22. Michael says:


    I did the same thing…
    This community has responded well to this…

  23. Michael says:


    Blessings to you,my friend…

  24. pstrmike says:

    “What kind of insane, insensitive, religious spirit would compel you to add to the unimaginable pain that these people must be experiencing?”

    This is who we have become. Too much emphasis on attracting and keeping the masses so we can continue to “feed” them. We’ve lost our humanity, which really means, we’ve lost our sense of the Incarnation.

  25. Shy1 says:

    I’ve heard so, so many sermons just like this over the years. Sometimes it seems like religion is a cover for a profound lack of empathy. There’s a “concern for souls” that’s always in the abstract. Yes, they go on and on about ‘those souls’ out there but is there any empathy for the people they actually know.

  26. pstrmike says:


    I can only speak for myself.

    I have experienced the death of both friends and family over the past eighteen months, including a family member that committed suicide. There is a profound sadness and a sense of empathy for the dead that I cannot reconcile, and it does not go away. I cannot carry the weight of ” ‘those souls out there,” it is, at times, seemingly too difficult to carry that weight for those whom I know.

  27. CM says:

    The problem with Challies is that he has spent far to much time in the orbit of Mohler, Mahaney, and The Gospel(tm) Coalition. He wants to be seen as a mover and shaker of the YRR ™ and have some of the celebrity spotlight.

    This why he is so callous in that post, why he took forever to speak about or admonish , if ever, the sins of Mahaney and others. Perhaps he should be reminded of the reaction of Jesus in John 11 at the death of Lazarus, or reminded of that section in Ecclesiastes 3.

    This is a time to mourn.

  28. CM says:

    One more thing…

    The death of a loved one (especially a close family member) is difficult to say in the least. Especially the effect of the death of a child on the parents. It is not how things are supposed to go, (i.e., the parents being older, are supposed to die first).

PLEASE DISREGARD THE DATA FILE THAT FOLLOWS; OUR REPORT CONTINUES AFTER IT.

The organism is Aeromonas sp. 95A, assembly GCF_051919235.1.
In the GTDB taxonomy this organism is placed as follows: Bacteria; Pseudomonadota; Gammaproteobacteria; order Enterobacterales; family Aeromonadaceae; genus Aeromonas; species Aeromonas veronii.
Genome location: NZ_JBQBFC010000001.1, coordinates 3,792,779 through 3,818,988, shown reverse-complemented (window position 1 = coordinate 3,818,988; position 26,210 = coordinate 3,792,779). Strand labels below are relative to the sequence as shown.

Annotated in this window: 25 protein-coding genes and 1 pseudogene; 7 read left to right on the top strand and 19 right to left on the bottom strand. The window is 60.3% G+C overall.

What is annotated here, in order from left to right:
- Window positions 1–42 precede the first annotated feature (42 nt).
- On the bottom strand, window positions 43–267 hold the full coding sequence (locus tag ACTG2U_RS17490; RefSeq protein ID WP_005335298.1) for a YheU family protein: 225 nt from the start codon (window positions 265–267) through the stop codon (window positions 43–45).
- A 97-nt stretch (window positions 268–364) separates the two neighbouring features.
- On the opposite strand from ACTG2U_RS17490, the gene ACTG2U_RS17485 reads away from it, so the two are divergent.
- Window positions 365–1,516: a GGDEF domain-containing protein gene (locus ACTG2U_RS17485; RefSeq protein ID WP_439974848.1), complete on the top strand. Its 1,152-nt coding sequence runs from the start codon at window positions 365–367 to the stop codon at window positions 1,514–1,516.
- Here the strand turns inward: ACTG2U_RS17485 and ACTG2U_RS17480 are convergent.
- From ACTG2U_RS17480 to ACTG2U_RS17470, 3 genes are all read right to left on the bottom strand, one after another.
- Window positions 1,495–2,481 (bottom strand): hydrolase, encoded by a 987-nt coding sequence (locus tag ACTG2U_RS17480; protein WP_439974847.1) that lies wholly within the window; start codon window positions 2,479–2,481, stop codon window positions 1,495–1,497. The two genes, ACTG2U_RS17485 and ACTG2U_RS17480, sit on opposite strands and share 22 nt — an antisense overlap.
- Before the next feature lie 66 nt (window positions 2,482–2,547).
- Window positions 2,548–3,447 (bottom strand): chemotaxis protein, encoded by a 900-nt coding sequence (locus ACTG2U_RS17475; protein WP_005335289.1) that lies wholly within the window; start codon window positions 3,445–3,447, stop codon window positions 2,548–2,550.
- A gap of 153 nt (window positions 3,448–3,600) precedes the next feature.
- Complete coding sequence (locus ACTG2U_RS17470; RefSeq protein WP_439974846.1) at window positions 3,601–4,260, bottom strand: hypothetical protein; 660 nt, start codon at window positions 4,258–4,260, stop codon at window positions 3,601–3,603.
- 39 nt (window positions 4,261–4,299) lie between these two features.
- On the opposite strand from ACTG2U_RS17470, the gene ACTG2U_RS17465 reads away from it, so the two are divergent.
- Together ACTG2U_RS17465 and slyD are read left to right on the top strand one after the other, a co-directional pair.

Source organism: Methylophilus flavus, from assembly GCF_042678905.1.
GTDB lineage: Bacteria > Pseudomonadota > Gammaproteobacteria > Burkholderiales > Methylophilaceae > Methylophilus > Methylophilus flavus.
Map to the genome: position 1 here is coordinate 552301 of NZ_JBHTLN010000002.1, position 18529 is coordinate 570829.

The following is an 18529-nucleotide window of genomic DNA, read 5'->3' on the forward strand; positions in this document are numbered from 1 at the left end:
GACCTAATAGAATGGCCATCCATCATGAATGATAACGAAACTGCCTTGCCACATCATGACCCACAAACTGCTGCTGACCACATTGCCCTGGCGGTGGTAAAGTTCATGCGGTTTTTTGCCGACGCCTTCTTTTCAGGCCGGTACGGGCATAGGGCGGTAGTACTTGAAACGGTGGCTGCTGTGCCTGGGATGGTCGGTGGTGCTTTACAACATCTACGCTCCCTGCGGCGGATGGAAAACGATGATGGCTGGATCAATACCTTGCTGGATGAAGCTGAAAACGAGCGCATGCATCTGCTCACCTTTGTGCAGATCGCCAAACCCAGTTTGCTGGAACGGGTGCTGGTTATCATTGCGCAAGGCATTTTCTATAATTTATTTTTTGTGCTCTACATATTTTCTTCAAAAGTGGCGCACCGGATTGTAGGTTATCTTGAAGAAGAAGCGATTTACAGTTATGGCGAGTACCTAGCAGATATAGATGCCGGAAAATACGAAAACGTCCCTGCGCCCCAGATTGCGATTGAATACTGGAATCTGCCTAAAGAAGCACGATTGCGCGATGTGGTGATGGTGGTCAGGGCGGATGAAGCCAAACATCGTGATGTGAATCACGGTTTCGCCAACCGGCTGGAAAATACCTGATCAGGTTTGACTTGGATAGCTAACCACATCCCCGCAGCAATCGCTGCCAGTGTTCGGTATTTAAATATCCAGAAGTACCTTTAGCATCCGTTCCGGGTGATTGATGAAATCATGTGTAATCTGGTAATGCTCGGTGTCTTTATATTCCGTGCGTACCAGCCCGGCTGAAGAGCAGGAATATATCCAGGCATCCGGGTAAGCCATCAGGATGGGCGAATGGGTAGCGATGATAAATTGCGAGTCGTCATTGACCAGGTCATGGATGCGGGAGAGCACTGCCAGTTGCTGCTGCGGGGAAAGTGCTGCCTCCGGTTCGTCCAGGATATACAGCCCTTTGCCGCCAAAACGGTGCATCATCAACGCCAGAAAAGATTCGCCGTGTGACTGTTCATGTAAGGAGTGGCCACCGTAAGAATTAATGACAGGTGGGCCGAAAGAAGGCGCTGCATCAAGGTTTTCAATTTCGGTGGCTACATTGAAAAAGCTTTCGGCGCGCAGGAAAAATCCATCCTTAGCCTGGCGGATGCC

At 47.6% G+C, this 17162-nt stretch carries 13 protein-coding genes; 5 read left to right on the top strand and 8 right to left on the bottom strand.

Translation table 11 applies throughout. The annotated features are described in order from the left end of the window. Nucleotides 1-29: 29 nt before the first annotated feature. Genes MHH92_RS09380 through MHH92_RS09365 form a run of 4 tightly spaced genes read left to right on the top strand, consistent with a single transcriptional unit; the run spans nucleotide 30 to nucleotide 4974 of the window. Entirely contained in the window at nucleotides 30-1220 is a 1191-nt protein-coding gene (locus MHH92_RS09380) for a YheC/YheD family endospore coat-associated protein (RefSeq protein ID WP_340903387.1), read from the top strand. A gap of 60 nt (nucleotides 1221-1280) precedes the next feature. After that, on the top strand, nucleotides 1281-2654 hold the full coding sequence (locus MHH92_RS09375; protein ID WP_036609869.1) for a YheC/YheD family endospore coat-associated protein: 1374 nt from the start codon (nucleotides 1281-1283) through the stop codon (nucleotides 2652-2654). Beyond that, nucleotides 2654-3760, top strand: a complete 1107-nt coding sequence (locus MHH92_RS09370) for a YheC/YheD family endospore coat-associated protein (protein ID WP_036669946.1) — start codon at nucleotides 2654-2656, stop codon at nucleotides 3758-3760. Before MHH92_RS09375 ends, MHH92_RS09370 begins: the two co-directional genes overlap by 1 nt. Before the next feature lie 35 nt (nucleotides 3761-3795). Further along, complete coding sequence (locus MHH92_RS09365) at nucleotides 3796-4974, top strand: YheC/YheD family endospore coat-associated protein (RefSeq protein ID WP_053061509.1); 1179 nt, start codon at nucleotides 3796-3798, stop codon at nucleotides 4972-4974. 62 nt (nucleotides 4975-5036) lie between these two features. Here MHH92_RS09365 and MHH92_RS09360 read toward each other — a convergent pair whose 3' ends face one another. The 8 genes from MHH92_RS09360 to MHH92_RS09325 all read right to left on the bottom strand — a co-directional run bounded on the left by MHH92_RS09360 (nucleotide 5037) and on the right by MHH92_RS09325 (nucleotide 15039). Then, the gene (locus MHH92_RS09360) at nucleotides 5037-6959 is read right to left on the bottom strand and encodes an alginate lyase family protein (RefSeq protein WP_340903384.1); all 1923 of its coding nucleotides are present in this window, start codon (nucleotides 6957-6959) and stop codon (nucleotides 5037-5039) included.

If one of Challies’ kids were to die young like these hockey kids, I wonder how he would react if some blogger posted something like on the death of his kid. I pray to God he never has to experience that.

  29. Duane Arnold says:

    #24 PstrMike

    “We’ve lost our humanity, which really means, we’ve lost our sense of the Incarnation.”

    You’re speaking the truth.

  30. Captain Kevin says:

    This team chaplain is the kind of pastor I would want to have at a time like this. The kind I want to be.

  31. Captain Kevin says:

    Sarah: “We are not comfortable being silent and allowing the Gospel room to breathe…”

    I really want to contemplate that statement for a while.

  32. Captain Kevin says:

    Pastor Mike: “We’ve lost our humanity, which really means, we’ve lost our sense of the Incarnation.”

    And this one.

  33. dusty says:

    lots of good comments on this thread. such a sad situation.

  34. Josh the Baptist says:

    I amen every statement on this thread, and Michael’s article. Sometimes it is best to shut up and cry.

  35. Ted Kijeski says:

    I have a Tower of Siloam Stopwatch™ that I set whenever a tragedy like this occurs, to see how long it will take for some evangelical chucklehead to trot out Luke 13, the Tower of Siloam, and “repent, lest ye likewise perish.” On this occasion, I didn’t even think to do that because it never occurred to me that someone would pull a Challies. But he did. And although he didn’t actually cite that particular scripture, it’s still awful. You know Michael, this might be an excellent point of departure if you ever revive the podcast *hint, hint.*

  36. filbertz says:

    Sports Illustrated has an article entitled “The Valley of Darkness” online at that will offer what Challies could’ve/should’ve written instead. I recommend it highly.

  37. Headless Unicorn Guy says:

    “Why…why…in the name of all that’s holy would you write such a thing before the funerals have even begun?”

    Because of a Gospel of Personal Salvation and ONLY Personal Salvation.

    Where Everything — EVERYTHING — is centered around and only done to get them walking the aisle to Say The Magic Words and get their Fire Insurance Policy. And the more of them do, the more the Faithful Witnesses’ Brownie Points at the Bema.

    NOTHING ELSE MATTERS — “It’s All Gonna Burn…”